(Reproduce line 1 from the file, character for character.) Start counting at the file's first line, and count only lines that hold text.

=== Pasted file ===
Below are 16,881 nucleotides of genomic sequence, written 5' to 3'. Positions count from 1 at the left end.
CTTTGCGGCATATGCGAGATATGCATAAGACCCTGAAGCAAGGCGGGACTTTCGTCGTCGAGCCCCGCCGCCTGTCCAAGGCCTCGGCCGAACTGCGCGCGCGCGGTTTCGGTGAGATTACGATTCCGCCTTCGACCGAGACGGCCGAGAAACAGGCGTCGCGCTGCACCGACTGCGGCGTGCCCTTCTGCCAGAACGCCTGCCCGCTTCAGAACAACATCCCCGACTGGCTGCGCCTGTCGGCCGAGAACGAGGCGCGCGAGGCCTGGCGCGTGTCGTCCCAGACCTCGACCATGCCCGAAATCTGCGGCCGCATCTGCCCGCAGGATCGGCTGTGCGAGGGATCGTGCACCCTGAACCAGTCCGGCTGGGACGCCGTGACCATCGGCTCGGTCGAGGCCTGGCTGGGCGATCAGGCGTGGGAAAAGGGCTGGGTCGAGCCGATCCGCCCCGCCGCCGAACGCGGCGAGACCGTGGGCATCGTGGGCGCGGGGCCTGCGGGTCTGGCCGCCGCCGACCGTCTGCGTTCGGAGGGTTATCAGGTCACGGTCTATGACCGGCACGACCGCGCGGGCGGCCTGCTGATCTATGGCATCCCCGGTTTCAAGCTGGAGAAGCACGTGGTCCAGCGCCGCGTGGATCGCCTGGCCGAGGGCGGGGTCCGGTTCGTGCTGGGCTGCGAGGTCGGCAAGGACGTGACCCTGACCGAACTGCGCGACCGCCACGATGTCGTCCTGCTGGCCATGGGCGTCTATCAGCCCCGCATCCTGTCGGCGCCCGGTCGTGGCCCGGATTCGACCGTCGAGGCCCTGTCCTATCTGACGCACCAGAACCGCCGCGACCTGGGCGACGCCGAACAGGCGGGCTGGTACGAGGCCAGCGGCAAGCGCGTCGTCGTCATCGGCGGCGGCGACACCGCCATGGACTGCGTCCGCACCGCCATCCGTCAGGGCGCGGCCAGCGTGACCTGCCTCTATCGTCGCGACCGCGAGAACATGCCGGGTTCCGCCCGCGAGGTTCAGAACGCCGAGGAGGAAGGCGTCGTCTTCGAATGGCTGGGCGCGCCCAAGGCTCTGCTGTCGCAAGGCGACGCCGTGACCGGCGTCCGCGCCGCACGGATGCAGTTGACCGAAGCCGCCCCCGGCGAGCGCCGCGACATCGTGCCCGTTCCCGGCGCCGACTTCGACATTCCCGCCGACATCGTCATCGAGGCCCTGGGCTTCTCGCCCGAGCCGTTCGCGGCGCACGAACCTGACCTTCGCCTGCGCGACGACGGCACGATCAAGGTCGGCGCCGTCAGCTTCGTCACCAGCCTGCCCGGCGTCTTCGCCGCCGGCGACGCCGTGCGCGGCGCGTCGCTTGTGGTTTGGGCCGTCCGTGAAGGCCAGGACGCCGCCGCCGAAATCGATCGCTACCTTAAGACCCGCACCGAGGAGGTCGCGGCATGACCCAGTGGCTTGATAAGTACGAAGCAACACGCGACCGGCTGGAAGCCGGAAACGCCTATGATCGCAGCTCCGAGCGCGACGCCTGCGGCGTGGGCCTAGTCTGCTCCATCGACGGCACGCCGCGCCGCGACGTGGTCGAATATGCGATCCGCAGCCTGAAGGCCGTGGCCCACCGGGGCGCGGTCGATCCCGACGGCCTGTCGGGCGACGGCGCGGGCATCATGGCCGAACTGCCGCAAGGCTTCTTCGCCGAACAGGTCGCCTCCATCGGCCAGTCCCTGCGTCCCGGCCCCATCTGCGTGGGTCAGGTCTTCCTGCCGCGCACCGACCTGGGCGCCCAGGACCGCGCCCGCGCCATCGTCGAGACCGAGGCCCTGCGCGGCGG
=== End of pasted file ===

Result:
Below are 16,881 nucleotides of genomic sequence, written 5' to 3'. Positions count from 1 at the left end.